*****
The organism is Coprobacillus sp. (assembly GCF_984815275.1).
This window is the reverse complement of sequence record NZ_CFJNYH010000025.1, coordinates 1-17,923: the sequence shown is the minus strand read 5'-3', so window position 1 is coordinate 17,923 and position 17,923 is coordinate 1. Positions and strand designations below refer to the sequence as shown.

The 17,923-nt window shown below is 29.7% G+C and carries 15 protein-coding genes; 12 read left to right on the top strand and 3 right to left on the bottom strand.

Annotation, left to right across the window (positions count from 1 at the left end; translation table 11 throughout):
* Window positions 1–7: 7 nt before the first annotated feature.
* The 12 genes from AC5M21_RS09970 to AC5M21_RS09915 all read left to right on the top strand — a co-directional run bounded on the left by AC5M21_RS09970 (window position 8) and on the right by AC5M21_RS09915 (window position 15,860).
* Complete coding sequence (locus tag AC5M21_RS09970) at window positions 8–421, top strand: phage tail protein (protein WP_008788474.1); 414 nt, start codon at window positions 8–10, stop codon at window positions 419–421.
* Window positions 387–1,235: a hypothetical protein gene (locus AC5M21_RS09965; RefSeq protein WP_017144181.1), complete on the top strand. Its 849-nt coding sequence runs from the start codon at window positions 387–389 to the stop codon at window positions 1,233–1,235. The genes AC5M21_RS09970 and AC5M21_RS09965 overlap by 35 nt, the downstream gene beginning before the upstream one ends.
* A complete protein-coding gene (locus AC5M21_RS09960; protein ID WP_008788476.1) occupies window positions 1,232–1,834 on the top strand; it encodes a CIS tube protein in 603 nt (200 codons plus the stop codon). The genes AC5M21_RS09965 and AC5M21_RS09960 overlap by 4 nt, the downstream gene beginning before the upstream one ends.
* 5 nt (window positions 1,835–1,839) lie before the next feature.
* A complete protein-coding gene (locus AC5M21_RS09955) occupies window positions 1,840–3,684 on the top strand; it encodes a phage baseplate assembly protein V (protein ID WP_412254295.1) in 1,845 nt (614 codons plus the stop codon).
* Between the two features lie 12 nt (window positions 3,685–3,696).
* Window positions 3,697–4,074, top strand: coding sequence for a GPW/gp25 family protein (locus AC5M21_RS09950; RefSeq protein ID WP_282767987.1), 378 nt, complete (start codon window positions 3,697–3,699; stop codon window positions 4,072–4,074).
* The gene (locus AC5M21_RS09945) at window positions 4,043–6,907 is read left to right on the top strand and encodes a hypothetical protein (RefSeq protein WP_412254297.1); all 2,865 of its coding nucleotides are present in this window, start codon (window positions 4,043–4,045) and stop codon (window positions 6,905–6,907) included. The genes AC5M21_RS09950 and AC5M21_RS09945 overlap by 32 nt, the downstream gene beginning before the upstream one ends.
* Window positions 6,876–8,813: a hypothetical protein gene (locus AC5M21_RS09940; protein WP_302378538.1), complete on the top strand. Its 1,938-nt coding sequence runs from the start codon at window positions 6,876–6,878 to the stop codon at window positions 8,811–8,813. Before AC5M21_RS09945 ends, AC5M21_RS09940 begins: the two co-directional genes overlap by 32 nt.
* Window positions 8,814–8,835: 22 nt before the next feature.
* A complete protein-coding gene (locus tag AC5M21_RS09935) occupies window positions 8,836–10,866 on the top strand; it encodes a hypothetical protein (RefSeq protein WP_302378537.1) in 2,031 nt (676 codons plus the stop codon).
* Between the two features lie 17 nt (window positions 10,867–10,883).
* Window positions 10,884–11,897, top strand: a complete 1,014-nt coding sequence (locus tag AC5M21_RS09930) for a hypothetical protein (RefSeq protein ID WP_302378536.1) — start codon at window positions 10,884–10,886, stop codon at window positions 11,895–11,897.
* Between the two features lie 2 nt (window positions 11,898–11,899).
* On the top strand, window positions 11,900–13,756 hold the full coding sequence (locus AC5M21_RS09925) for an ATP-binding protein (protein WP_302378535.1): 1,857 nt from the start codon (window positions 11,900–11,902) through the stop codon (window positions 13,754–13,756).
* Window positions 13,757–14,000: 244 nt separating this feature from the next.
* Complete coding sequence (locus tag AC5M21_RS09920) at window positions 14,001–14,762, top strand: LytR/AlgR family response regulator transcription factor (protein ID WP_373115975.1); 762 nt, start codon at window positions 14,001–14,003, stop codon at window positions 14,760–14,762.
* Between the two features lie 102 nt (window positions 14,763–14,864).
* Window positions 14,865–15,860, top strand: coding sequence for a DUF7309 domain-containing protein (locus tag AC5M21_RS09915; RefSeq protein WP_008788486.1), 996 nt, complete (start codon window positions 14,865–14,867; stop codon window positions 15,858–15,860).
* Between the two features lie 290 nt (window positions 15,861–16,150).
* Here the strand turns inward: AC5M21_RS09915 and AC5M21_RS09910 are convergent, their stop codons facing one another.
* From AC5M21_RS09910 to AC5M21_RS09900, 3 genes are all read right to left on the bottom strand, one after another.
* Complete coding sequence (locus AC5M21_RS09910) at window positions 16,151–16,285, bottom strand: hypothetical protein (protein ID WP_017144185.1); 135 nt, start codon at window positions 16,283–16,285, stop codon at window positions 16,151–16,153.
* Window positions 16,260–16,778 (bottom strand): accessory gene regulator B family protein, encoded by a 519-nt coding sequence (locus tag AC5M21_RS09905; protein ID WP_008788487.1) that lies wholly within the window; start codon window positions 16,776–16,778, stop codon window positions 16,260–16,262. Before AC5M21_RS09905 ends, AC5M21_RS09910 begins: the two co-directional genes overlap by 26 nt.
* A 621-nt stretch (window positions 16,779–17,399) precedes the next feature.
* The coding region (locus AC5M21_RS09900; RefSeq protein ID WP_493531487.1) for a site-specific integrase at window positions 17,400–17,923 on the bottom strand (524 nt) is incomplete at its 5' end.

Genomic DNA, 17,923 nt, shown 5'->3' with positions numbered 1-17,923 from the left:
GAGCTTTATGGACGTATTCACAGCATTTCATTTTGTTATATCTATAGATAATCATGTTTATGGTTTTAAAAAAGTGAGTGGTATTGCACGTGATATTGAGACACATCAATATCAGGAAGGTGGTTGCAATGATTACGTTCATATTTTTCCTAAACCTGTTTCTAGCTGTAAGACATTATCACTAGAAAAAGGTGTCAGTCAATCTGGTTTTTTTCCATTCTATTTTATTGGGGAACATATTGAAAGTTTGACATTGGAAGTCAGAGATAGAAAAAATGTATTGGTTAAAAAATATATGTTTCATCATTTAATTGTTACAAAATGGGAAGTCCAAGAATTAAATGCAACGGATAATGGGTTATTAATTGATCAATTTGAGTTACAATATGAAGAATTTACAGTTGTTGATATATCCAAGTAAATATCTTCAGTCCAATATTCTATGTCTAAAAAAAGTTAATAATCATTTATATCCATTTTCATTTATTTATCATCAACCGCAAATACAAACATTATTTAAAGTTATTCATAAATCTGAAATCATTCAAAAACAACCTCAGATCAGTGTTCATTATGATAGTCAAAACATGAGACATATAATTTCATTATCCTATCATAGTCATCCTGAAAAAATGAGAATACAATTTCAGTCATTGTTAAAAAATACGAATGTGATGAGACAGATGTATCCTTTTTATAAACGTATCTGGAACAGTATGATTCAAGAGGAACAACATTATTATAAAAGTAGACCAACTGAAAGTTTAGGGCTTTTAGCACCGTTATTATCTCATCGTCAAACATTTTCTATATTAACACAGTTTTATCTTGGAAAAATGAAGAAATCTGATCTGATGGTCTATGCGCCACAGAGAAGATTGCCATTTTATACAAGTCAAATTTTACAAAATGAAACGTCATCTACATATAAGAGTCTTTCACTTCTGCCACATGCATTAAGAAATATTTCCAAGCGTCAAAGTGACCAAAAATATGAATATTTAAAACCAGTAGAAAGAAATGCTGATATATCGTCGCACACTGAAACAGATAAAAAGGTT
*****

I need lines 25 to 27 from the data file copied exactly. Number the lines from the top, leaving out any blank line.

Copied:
* Window positions 14,865–15,860, top strand: coding sequence for a DUF7309 domain-containing protein (locus tag AC5M21_RS09915; RefSeq protein WP_008788486.1), 996 nt, complete (start codon window positions 14,865–14,867; stop codon window positions 15,858–15,860).
* Between the two features lie 290 nt (window positions 15,861–16,150).
* Here the strand turns inward: AC5M21_RS09915 and AC5M21_RS09910 are convergent, their stop codons facing one another.